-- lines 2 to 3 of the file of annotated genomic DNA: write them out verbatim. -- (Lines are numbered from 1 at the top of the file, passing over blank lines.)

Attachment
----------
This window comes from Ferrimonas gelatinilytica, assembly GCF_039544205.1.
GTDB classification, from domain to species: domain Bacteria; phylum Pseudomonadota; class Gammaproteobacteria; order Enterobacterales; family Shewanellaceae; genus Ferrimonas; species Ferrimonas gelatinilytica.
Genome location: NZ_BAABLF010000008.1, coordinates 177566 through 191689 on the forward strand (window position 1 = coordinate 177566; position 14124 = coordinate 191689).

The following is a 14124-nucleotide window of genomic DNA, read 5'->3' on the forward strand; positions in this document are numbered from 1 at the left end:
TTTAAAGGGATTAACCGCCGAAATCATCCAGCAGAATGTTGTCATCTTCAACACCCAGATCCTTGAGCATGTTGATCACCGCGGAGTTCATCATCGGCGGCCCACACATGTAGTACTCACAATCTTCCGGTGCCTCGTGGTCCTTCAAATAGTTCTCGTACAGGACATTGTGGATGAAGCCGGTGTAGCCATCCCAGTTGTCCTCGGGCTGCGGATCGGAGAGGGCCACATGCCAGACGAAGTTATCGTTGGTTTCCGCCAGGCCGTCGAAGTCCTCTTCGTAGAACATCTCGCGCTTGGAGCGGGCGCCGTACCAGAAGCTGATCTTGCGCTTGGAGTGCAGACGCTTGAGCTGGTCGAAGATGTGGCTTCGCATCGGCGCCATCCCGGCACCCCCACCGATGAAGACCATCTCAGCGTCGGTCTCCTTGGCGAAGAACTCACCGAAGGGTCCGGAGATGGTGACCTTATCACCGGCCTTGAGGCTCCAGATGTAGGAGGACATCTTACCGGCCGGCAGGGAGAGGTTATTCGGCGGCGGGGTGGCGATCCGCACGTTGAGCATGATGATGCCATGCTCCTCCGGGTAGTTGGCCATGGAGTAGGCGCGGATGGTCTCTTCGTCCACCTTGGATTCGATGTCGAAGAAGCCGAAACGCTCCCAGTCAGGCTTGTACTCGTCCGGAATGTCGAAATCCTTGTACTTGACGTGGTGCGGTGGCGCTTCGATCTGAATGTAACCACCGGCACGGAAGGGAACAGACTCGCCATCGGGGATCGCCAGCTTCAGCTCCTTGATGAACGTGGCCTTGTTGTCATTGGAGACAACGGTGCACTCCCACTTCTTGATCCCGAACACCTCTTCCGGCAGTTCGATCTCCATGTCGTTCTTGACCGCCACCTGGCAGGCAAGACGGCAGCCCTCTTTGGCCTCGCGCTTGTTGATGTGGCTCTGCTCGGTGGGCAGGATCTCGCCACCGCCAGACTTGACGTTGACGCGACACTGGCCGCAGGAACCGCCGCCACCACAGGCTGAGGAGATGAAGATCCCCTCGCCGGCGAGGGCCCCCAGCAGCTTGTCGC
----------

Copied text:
GTDB classification, from domain to species: domain Bacteria; phylum Pseudomonadota; class Gammaproteobacteria; order Enterobacterales; family Shewanellaceae; genus Ferrimonas; species Ferrimonas gelatinilytica.
Genome location: NZ_BAABLF010000008.1, coordinates 177566 through 191689 on the forward strand (window position 1 = coordinate 177566; position 14124 = coordinate 191689).